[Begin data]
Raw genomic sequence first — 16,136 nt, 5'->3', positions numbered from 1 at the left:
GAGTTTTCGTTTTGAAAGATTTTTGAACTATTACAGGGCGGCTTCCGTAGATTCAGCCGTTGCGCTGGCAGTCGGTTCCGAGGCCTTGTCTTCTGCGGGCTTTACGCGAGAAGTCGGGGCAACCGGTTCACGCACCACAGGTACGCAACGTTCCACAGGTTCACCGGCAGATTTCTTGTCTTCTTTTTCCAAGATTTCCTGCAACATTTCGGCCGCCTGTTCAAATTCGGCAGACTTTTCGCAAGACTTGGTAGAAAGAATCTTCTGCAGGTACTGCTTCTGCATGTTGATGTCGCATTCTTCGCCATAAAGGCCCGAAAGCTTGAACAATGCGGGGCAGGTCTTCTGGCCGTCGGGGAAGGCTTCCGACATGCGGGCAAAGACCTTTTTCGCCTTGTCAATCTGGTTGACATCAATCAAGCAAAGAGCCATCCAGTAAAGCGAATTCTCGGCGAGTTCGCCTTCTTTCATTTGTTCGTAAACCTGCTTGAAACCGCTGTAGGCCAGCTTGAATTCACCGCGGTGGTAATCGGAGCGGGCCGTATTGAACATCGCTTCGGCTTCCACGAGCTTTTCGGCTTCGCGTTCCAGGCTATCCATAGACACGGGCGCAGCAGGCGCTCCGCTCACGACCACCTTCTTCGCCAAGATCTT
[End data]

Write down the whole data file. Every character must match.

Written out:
Raw genomic sequence first — 16,136 nt, 5'->3', positions numbered from 1 at the left:
GAGTTTTCGTTTTGAAAGATTTTTGAACTATTACAGGGCGGCTTCCGTAGATTCAGCCGTTGCGCTGGCAGTCGGTTCCGAGGCCTTGTCTTCTGCGGGCTTTACGCGAGAAGTCGGGGCAACCGGTTCACGCACCACAGGTACGCAACGTTCCACAGGTTCACCGGCAGATTTCTTGTCTTCTTTTTCCAAGATTTCCTGCAACATTTCGGCCGCCTGTTCAAATTCGGCAGACTTTTCGCAAGACTTGGTAGAAAGAATCTTCTGCAGGTACTGCTTCTGCATGTTGATGTCGCATTCTTCGCCATAAAGGCCCGAAAGCTTGAACAATGCGGGGCAGGTCTTCTGGCCGTCGGGGAAGGCTTCCGACATGCGGGCAAAGACCTTTTTCGCCTTGTCAATCTGGTTGACATCAATCAAGCAAAGAGCCATCCAGTAAAGCGAATTCTCGGCGAGTTCGCCTTCTTTCATTTGTTCGTAAACCTGCTTGAAACCGCTGTAGGCCAGCTTGAATTCACCGCGGTGGTAATCGGAGCGGGCCGTATTGAACATCGCTTCGGCTTCCACGAGCTTTTCGGCTTCGCGTTCCAGGCTATCCATAGACACGGGCGCAGCAGGCGCTCCGCTCACGACCACCTTCTTCGCCAAGATCTT